The music is sung in four-part harmony, and some of the chants include drones. Most of the pieces consist of standard Catholic repertoire, while a few texts are composed anew. The nuns’ musical skills vary, though most of them learn as they go. The prioress and choir director, Sister Cecilia, is the only professional musician, having been trained as a French horn player and having performed with the Columbus Symphony before taking her vows at Our Lady of Ephesus. Sister Cecilia reports that the publicity attendant on topping the charts is well received, insofar as it helps sell more records to support the convent finances. They are motivated by a spirit to please God and by the long tradition of Benedictine prayer through song. New York Public Radio’s blog entry on the nuns at Ephesus reports that public interest in chant is a recurring phenomenon: it was popular in the 1990s as well. And there appears to be a general interest in the all-female timbre. The Newberry Consort, for example, will be presenting its second concert of all-female polyphonic convent music from 17th-century New Spain in May as a response to their success with the performance of similar repertory two years ago. During public presentations of my research, non-music specialists consistently ask me about where to obtain recordings of all-female convent music, and I have pointed them to the Our Lady of Ephesus recordings.

Nuns’ lives are not a mystery: monastic rules are clear and to the point. The Ephesus website gives a schedule of the daily goings on of the sisters, and women curious about the contemplative life can arrange visits. Yet, cloistered nuns are mysterious to us nonetheless, and this mystery gives their music a curious authenticity. “Listening to the music of the cloistered sisters is like having an opportunity to hear pure devotion,” said a professor of medicine at the University of Chicago. The Benedictines of Mary are invisible to those who purchase their records, just like early modern nuns were invisible to their convent patrons. Some attribute the success of the Our Lady of Ephesus recordings to a miracle, while others have accused the record industry of capitalizing on simple, authentic piety. Critics on the New York Public Radio blog complain that the record industry is taking attention from such professional early music groups as Anonymous 4—as if Anonymous 4 might be in need of more publicity. At a time when Christian spirituality has become all but passé and when the Catholic (male-dominated) Church is under constant scrutiny, I say, let the sisters sing, record, sell, and enrich the lives of those who hear their song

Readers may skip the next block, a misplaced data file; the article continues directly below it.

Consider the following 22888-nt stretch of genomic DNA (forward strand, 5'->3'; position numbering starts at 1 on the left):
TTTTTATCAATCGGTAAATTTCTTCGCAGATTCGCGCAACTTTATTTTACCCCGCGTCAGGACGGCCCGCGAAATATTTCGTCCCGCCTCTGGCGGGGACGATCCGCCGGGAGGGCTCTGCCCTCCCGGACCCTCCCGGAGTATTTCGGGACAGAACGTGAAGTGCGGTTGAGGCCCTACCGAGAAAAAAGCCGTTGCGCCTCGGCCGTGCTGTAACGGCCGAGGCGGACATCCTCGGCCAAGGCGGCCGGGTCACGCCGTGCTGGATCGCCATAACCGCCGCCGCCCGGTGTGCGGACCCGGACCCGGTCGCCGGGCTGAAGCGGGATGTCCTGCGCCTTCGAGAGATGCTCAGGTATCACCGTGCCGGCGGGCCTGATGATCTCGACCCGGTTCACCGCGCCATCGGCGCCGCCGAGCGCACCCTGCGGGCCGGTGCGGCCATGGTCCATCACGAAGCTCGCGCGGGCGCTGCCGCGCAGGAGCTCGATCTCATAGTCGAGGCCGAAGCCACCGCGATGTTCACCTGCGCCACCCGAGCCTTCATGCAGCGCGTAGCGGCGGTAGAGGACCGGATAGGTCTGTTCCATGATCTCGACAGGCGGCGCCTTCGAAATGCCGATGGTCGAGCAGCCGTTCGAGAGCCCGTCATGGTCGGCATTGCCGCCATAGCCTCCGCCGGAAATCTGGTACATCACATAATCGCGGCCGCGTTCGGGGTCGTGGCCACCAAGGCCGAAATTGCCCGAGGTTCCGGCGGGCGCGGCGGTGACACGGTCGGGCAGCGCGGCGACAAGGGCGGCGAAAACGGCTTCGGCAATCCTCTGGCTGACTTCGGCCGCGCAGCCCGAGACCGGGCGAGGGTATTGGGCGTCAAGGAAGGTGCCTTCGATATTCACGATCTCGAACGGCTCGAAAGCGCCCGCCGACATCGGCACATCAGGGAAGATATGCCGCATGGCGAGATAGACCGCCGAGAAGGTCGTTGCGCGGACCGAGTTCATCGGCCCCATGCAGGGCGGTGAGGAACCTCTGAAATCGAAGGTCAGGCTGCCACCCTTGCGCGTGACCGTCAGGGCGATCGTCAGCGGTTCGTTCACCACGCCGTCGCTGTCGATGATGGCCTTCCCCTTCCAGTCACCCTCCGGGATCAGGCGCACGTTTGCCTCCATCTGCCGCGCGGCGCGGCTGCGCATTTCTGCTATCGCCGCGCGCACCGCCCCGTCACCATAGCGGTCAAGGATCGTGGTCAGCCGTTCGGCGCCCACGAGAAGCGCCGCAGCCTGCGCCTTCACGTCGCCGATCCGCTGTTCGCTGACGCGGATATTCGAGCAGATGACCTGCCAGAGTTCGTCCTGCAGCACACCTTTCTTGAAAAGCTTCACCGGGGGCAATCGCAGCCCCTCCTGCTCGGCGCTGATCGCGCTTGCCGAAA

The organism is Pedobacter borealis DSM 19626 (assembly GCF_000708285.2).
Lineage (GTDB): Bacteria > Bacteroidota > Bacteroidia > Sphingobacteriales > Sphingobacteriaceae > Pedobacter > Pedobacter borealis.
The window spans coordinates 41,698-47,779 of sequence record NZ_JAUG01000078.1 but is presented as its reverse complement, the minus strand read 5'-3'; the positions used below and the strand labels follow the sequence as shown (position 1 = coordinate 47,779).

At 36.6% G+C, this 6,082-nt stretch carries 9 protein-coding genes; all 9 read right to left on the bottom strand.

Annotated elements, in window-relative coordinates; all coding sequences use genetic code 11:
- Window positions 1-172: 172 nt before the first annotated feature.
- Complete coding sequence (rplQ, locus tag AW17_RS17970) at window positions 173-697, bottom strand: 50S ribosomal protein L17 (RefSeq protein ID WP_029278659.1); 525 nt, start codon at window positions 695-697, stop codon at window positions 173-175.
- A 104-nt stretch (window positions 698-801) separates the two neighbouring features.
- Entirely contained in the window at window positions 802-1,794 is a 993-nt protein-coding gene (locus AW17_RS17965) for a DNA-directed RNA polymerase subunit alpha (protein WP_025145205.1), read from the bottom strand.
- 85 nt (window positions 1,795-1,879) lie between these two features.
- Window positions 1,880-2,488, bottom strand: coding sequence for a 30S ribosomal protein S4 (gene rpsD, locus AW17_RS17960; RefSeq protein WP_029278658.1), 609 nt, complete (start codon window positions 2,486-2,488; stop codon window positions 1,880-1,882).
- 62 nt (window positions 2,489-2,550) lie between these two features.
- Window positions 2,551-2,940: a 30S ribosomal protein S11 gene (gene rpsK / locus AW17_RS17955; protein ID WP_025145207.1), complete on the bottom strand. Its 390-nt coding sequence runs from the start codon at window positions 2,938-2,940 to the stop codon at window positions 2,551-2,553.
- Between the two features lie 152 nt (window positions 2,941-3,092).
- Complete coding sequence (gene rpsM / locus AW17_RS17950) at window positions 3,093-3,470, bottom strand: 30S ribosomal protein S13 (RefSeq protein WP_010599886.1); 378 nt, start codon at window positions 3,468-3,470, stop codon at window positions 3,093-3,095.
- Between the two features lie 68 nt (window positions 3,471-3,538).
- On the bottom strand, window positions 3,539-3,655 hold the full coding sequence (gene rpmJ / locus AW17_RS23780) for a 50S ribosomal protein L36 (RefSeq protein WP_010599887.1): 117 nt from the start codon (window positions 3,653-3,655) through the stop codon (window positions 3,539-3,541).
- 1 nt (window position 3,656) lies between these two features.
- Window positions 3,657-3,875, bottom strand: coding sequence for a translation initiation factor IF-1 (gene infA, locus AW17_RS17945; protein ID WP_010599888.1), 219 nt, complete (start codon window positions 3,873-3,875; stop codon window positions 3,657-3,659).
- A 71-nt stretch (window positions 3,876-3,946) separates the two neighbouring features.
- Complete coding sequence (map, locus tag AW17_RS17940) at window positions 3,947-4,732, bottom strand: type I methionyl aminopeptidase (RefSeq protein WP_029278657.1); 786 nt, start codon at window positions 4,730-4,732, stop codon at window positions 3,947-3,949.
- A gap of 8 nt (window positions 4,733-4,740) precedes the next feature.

Cesar Favila is a Ph.D. candidate in music history and theory at the University of Chicago. He researches music in Convents of the Order of the Immaculate Conception (Conceptionists) in New Spain.

1 comment: